In the next segment Bourn was ranked as the game's eighth-best centerfielder. "You dropped a few spots after the other night," Raburn said to Bourn. Two days earlier Bourn had misplayed a Miguel Cabrera fly ball, batting it over the fence with his glove for a home run. Bourn had taken it hard, at first. Now, he cackled.
Only a confident, self-possessed club can have this sort of interaction. "In the past we were trying to make things happen, but there was never much hope for success," says Masterson. "Now we're here to win."
It's going to be interesting," an employee of the Boston Sheraton said last Thursday as she looked at the collection of guests lined up waiting to check in. They were dressed in capes and robes, wearing helmets, crowns and samurai masks. They carried all manner of faux weapons: swords and staffs and battle-axes. They were in town for Animé Boston, an annual celebration of the fantastical genre of Japanese entertainment. "Weird?" shouted one of the attendees, joyously. "We are in a congregation of weird."
The Indians usually stay at the 1,220-room Sheraton, which is less than a mile from Fenway, but the convention forced them elsewhere. That was a shame, because in many ways they would have fit in well, in that individually each of them has his quirks, but when they come together they thrive. A congregation of weird.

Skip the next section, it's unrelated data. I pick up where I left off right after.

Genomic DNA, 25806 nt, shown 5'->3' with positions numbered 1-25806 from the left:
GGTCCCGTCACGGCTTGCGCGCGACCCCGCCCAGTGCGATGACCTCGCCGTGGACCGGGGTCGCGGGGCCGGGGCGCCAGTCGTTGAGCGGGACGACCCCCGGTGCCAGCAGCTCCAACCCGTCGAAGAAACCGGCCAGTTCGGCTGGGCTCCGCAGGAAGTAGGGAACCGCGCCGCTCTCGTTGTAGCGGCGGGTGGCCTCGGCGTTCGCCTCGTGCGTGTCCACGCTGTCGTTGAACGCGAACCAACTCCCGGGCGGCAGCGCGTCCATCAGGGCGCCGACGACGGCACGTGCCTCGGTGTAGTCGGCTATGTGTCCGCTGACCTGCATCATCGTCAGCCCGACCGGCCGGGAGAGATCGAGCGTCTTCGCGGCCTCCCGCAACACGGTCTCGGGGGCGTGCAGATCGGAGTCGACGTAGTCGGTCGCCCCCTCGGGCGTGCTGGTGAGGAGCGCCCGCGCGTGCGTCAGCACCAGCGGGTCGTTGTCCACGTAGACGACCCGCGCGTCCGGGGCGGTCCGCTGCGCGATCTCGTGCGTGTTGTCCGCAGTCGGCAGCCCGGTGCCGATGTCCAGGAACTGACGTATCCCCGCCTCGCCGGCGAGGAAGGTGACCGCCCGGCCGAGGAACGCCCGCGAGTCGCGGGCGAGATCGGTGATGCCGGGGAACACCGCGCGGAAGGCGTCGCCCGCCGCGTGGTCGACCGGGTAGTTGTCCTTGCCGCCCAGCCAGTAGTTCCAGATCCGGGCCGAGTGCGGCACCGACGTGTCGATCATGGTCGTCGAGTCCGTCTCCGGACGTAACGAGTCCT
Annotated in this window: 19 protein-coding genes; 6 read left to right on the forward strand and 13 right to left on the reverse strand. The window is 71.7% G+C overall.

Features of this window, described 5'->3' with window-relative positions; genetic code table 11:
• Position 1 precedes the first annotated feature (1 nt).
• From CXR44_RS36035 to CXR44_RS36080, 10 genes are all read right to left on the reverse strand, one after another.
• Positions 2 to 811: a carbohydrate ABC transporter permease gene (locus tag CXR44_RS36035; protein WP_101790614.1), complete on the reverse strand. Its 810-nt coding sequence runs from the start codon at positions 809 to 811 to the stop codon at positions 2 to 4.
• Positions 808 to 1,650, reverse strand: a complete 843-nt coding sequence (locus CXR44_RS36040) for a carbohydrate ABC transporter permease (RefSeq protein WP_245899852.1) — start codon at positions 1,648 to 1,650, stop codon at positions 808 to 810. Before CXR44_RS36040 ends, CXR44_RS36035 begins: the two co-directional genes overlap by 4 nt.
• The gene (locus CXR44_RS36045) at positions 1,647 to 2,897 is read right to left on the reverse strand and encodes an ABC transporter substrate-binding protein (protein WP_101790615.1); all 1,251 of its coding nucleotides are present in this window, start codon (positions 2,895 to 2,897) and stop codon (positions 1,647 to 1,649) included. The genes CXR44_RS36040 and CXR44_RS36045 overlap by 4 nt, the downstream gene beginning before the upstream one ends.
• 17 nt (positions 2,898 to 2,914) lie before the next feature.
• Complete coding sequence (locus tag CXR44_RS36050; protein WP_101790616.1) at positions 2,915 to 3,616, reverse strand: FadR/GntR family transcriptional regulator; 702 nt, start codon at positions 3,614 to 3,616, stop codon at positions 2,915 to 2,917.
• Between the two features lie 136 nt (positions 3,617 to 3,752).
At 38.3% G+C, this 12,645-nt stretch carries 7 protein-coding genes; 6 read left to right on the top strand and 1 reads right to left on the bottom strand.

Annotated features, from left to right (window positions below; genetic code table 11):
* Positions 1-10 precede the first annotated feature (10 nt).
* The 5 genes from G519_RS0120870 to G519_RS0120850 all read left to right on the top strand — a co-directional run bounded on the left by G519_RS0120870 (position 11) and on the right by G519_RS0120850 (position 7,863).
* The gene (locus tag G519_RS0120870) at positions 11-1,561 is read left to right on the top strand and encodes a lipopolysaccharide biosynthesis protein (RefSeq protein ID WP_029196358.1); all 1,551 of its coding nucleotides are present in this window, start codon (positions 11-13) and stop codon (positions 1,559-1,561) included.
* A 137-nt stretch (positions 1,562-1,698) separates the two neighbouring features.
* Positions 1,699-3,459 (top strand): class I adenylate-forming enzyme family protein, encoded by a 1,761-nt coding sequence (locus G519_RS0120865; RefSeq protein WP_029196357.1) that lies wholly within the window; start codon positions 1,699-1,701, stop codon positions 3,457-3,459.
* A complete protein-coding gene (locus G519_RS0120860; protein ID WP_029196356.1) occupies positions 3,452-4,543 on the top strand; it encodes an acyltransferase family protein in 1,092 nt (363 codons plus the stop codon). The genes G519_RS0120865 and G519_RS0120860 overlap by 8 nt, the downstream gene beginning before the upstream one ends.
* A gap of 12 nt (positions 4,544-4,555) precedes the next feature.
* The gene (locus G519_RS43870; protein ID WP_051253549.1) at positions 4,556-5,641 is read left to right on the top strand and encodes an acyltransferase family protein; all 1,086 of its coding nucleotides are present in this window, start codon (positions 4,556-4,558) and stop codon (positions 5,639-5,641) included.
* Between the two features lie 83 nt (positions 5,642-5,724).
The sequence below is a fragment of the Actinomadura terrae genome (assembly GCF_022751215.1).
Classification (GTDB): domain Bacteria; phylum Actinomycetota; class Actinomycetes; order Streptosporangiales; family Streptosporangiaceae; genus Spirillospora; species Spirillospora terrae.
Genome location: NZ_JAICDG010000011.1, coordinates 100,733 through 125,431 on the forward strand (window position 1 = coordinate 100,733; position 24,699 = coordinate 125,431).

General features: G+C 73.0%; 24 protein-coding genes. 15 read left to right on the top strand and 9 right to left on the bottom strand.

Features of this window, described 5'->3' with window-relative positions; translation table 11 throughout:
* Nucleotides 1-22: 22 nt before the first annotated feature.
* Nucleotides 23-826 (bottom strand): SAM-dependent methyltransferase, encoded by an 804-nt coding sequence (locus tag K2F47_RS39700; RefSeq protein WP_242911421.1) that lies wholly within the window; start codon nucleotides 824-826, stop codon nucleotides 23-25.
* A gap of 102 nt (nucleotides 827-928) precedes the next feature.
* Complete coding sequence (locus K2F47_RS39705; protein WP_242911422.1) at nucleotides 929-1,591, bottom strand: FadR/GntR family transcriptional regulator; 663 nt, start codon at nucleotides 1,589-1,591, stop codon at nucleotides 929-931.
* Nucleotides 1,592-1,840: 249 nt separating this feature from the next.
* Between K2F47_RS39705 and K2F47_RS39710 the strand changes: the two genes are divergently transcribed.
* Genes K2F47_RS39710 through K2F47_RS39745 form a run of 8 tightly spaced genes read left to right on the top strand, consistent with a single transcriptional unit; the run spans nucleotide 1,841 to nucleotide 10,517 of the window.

To reach the playoffs, finish with a winning record for the first time since 2007 and convince Cleveland to truly buy in, the Indians will have to contend with forces that are far closer to conventionally perfect than they are. First are the Tigers, their AL Central rivals who are led by the game's best hitter, Cabrera, and star pitcher Justin Verlander.
Then there is the constant reminder of LeBron James, the most flawless athlete Cleveland has ever produced. During a rain delay in Detroit on May 22, the Indians watched as James hit the winning layup in Game 1 of the Eastern Conference finals, after having won an NBA championship the year before—not for the Cavaliers, for whom he played seven title-free seasons, but for the Miami Heat.
They will also have to contend with their home city's memory of past Indians teams that have started well but faltered—the club hasn't won a World Series since 1948—and then, even worse, had stars such as CC Sabathia and Cliff Lee and Victor Martinez traded away. "You're making some very tough trades in order to keep infusing young players," says Shapiro. "That does have impact on your fan base, maybe a bigger one than we ever realized."
All of this, combined with continuing declines in both population and prosperity, has made Clevelanders wary of the Indians. Despite the club's start, it ranks last in home attendance, drawing a '70s-era figure of slightly more than 16,000 per game. The team hopes to win back its fans in a way that both reflects and appeals to its hometown—with a collection of men who are happy to be there, and who, encouraged by the right manager, might add up to something greater than their flawed selves.